I had been looking forward to the premiere of “The Walking Dead” for months and the promo material AMC would show during the weekly “Mad Men” episode only served to entice me further like a dog to a turkey leg. I did, however, have this nagging worry, like I do with everything I hotly anticipate, that the show was going to be complete and utter pants. I mean, the zombie film has become a cliche again and loads of impossibly derivative or needlessly revisionist takes on the subject have all but ground the concept into (and under) the ground. Would this be the first step in the zombie television movement, a soap-opera-y horror-light version like so many vampire shows are these days? Sure, the show had a lot going for it, being based on the Robert Kirkman’s infinitely excellent graphic novel series and made under the guiding hand of Frank Darabont, but could it really translate to television? I think most of us who watched it Sunday night responded with a resounding “Hell yeah!”
But what exactly worked about it? What set it apart from being just a season-long (preferably seasons-long) version of a well-tread idea? For my money, it was two factors: the quiet and the melancholy. From the opening moments of “Days Gone Bye,” the series sets itself apart. It depicts our hero, Rick Grimes played by Andrew Lincoln, walking silently through a deserted street with a bag of guns and a gas can. There’s no music, no dialogue, really no sound at all aside from the ambient noises of a man walking. Lesser series might have started with narration, some kind of schlocky Phillip Marlowe pastiche meant to sound cool and explain what’s going on, which Darabont mercifully leaves out. This show isn’t about a cool protagonist on the hunt, it’s about a man looking to survive. He comes upon an empty gas station, a dead end as far as he’s concerned, when he hears and then sees what appears to be a little girl shuffling down the street. He calls to her twice and when she finally turns around, he sees what we already suspected: that she is a “Walker,” an undead abomination that wants to devour him. She walks toward him and he draws his pistol, firing one shot in her head. This scene is not played for scares, nor is it played for action, it’s played for sadness. This man, a loner in a lonely world, is given a glimmer of hope that he’s found another living person, and a child no less, but it is soon melted away at the sight of her mangled face and his realization at what he must do.
Most television shows are wall-to-wall talking and even the quiet moments of shows like “Mad Men” are set between big conversations. “Days Gone Bye,” is the opposite, intensely quiet stretches peppered by tiny bits of talking. Once Grimes wakes up in the hospital, after being shot by a bad guy pre-outbreak, he does the inevitable stagger around the hospital trying to find another living soul, and finding only piles of dead bodies and a locked-up door with something horrible behind it. This is incredibly similar to “28 Days Later,” but the difference is that while Boyle’s film uses a driving score and Cillian Murphy screaming to make the point that he’s alone, Darabont uses the almost total lack of noise to make the more potent impact. This is not a zombie-movie (though it is), it’s life. There’s no running soundtrack to everyday existence, there’s just people trying to get by. And a totally dead world would be almost completely silent, which is incredibly impressive for a nighttime drama series.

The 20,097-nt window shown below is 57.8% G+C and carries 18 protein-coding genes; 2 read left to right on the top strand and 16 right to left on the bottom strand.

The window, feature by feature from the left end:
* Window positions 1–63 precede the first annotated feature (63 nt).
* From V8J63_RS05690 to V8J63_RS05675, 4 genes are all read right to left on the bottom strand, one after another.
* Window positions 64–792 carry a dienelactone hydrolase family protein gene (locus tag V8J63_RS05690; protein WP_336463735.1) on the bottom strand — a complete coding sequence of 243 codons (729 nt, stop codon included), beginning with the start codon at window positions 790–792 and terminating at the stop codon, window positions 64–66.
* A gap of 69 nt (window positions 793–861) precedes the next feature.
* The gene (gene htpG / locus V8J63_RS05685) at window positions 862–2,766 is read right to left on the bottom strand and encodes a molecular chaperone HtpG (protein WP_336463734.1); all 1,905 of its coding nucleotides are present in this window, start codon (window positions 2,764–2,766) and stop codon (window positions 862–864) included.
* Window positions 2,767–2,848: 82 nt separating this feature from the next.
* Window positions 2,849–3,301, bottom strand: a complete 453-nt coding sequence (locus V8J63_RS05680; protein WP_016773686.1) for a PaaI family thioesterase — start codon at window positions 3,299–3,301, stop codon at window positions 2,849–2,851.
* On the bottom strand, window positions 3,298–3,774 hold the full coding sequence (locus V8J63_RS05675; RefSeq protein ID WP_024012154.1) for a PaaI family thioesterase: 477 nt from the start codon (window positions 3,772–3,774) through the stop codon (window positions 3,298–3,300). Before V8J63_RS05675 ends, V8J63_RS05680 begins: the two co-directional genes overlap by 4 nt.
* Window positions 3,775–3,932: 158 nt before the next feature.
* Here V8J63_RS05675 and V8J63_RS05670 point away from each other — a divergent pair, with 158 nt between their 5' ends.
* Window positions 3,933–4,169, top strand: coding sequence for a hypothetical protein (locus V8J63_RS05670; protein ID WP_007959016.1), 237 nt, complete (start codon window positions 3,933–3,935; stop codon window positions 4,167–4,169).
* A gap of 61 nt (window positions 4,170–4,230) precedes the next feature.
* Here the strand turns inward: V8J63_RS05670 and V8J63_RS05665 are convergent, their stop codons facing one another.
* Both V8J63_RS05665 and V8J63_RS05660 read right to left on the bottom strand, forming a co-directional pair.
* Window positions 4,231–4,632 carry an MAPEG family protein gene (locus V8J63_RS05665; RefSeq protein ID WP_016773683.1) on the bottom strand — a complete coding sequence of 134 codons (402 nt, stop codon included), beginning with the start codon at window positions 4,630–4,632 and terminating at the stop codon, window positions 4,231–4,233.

The moment, for me, when I knew this show was going to be totally brilliant came toward the end (SPOILERS if you haven’t watched it) when we see a cross cutting of Grimes and now-single father Morgan Jones, played with heartbreaking sincerity by Lennie James, each attempting to perform acts of mercy. It had been established earlier in the episode that Morgan’s wife and the mother of his son Duane has died and become a Walker. Morgan tearily recalls how he couldn’t put her down, though he should have, and that she continues to wander around by their sanctuary, faintly remembering when she was alive and with them. After getting weapons from the police station Grimes goes on to Atlanta to find his family while the Joneses go back to the house to wait and practice shooting. Morgan takes his hunting rifle upstairs and begins picking off zombies rather expertly, which draws the attention of more of the undead, until finally, inevitably, his wife appears. Twice he tries to shoot her, finally moving forward, and twice he can’t bring himself to do it. He cries out of frustration and despair at his inability to complete the task and the fact that he has to do it in the first place.
Grimes, meanwhile, has gone back to an area we’d seen earlier in the episode. A woman zombie, mostly decomposed and missing the lower half of her body, crawls towards him with the intention of biting his flesh. Here, a newly dressed and ready for the fight ahead Grimes tracks down this zombie, even more lifeless than before, and puts her out of her misery with a gun blast. It speaks volumes about his character. He has no attachment to her other than a profound sense of pity for her, and does the noble thing, which in itself is a digression to his overall plan. He feels the need to find this poor shell of what was once a human and make things right again.
With these two scenes, which on the surface are nothing more than men with guns killing monsters, exemplifies, I hope, what the series will ultimately become. Never before has an apocalypse been shown to be this sad. This is not a rip-roaring, gun-toting romp of a horror adventure – this is a day-to-day drama about people trying to get by in a strange and terrible world where having to shoot someone is not out of the ordinary, but where doing good still might be. I am incredibly excited for the next episode and hope they all are as interesting and profound.